Wednesday of the Sixth Week of Easter
We continue our readings from the Acts of the Apostles. We are now in the 17th chapter. St. Paul had proceeded further into Europe. He arrives in Athens, the leading city in the country of Greece.
We can picture St. Paul walking through the streets of this famous city, with its beautiful buildings, many magnificent temples, statues all over the place. It was a bustling city, well-known for its schools and academies. Plato and Aristotle had walked the same streets and taught in the schools.
St. Paul remarked that he “looked carefully” at the shrines. At one point, he discovered an altar inscribed “To an unknown god.” What a golden opportunity. He proceeds to tell those who had gathered around him the good news (the “Gospel”) about this unknown god. It is the God who revealed Himself in Jesus Christ.
This is the God that Paul wants everybody to know about. This is the God who will answer the questions about life asked by the philosophers. This is the God who will bring salvation to people longing for something better than images made of gold, silver and stone.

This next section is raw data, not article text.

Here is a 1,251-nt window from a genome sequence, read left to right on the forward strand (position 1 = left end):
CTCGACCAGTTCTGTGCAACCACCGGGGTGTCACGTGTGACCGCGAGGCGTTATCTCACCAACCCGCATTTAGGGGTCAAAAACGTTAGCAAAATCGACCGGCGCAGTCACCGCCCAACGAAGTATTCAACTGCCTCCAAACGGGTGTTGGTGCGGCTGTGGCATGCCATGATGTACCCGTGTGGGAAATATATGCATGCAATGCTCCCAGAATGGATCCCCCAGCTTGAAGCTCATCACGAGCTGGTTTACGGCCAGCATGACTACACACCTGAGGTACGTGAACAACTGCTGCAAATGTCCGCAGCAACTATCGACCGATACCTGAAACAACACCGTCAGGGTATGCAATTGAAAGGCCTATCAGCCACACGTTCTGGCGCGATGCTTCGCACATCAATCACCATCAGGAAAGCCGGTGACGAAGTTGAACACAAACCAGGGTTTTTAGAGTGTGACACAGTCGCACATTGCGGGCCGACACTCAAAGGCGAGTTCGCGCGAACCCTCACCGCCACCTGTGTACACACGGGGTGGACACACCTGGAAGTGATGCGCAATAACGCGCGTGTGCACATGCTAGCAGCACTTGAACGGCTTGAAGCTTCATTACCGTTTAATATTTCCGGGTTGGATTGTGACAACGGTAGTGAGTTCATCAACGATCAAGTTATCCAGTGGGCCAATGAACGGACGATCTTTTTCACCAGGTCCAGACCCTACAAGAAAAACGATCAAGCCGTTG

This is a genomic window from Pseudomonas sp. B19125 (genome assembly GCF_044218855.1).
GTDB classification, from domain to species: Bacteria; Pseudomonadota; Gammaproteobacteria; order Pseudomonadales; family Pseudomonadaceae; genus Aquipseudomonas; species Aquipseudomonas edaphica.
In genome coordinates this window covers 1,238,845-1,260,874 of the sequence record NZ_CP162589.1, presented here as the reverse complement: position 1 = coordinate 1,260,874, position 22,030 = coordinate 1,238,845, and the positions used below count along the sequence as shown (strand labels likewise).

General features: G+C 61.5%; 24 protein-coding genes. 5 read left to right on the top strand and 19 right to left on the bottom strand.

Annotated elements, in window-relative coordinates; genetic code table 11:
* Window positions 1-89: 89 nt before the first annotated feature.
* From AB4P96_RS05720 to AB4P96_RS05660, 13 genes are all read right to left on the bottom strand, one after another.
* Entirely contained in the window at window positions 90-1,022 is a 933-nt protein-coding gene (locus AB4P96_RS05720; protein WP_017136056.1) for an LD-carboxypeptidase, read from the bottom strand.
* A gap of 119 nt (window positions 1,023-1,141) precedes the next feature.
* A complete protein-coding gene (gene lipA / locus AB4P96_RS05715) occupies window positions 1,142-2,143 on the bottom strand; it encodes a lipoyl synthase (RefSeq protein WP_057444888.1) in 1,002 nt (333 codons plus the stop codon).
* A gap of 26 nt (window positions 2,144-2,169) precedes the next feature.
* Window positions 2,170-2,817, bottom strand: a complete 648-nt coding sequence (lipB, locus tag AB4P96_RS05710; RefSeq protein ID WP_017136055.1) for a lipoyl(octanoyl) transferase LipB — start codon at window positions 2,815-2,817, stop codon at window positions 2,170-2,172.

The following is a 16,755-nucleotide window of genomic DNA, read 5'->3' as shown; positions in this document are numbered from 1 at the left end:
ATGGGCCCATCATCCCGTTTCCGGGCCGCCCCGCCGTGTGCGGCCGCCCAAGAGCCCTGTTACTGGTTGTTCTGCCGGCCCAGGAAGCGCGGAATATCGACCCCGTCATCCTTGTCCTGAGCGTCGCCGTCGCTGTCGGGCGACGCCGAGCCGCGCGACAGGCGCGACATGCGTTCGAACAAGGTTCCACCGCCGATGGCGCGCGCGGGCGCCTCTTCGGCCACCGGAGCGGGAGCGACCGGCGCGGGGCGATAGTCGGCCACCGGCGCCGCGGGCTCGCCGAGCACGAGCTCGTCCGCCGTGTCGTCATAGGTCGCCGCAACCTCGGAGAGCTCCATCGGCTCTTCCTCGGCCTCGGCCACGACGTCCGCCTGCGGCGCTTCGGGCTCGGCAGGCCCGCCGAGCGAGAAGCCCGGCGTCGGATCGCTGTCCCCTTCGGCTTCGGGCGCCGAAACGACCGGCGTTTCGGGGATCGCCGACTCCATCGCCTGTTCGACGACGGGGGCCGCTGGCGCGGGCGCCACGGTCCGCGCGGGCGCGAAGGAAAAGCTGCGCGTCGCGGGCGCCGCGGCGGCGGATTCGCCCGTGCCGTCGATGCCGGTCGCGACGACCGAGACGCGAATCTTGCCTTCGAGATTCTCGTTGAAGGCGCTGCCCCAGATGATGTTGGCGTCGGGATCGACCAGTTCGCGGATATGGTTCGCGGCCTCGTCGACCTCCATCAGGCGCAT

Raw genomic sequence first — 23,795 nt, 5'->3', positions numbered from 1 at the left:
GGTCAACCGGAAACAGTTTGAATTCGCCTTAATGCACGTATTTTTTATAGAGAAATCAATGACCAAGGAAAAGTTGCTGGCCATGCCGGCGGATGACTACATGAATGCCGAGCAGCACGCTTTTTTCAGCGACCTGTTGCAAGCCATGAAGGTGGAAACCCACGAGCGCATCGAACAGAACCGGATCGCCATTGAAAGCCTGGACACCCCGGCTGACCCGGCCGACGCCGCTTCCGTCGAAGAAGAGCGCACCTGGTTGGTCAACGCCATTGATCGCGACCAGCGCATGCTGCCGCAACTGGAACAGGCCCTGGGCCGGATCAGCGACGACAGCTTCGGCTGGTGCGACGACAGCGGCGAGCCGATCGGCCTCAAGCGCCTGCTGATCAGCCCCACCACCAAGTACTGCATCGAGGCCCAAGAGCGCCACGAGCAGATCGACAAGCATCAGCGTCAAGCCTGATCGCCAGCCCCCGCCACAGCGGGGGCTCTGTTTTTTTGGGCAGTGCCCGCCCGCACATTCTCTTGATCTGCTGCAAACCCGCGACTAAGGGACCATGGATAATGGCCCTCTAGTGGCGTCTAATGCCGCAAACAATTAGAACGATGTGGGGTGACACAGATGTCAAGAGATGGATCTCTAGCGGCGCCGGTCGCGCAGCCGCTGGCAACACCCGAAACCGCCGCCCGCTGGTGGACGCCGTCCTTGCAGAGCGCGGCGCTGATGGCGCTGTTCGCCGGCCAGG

Paul delivers quite a talk. He even quotes from one of the Greek poets. He does all of this to make his case that the real (not the “unknown”) God is the One who sent Jesus. Jesus reveals this God as One of mercy and justice.
Paul concludes his discourse by saying that God has endorsed this Jesus by raising him from the dead. With that affirmation, Paul lost most of his audience. We can imagine that St. Paul must have felt somewhat deflated by his failure.
However, a number of that audience did accept the message and became Christians. They accepted that it is God who gives to all people life and breath and everything else. It is by the Spirit of God that we have within us the life-giving message of Jesus, the pledge of what we are to become by dying and rising with him.
Reflection by Archbishop Jerome Hanus, OSB